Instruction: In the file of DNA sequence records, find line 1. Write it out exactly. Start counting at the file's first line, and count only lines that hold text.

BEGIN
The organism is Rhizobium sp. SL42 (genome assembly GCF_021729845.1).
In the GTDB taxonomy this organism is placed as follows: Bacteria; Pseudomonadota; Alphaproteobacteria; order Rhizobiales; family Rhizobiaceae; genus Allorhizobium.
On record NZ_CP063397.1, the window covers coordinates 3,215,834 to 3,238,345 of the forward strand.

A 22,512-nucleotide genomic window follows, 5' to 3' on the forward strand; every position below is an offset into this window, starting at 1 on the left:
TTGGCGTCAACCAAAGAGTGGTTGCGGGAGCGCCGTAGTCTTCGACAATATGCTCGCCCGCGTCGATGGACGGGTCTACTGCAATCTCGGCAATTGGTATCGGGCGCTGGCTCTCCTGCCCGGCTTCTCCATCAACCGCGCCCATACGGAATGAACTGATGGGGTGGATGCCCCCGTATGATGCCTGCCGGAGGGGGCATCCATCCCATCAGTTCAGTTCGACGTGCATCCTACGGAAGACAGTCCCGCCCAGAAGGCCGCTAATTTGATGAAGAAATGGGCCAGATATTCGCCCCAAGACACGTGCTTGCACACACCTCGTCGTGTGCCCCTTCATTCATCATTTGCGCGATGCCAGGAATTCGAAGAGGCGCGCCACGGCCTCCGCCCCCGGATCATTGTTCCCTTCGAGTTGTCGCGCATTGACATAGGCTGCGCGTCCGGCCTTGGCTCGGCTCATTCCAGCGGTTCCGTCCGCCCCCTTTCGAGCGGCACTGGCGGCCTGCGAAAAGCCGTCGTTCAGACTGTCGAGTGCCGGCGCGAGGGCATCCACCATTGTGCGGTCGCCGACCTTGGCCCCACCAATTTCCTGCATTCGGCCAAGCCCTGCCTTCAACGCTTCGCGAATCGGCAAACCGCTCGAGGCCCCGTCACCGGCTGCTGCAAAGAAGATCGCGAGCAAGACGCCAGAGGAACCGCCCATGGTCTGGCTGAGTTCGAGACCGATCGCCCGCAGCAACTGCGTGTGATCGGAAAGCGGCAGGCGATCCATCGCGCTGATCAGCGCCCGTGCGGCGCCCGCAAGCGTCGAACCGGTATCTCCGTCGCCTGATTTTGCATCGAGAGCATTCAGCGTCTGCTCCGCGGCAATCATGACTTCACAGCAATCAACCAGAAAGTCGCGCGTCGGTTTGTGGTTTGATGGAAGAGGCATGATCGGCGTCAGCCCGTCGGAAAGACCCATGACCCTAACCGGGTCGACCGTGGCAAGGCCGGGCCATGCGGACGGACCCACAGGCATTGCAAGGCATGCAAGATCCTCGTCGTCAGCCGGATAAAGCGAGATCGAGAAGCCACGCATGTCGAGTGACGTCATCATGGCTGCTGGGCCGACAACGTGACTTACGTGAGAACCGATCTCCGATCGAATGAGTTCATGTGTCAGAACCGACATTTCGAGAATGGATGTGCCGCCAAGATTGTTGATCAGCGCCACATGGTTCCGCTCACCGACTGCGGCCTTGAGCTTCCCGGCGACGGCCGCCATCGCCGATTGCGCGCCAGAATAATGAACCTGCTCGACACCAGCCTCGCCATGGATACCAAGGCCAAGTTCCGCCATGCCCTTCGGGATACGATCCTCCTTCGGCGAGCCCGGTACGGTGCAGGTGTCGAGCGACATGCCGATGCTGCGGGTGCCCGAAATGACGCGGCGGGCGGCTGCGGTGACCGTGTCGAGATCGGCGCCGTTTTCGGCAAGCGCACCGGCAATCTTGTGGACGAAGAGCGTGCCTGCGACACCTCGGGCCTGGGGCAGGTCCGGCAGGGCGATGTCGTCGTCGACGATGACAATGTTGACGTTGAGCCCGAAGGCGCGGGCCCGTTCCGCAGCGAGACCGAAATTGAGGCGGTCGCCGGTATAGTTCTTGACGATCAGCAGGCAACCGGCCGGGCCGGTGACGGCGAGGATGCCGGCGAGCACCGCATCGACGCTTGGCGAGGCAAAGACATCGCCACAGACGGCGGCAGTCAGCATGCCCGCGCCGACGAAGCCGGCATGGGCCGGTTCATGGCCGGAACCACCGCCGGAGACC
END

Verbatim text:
The organism is Rhizobium sp. SL42 (genome assembly GCF_021729845.1).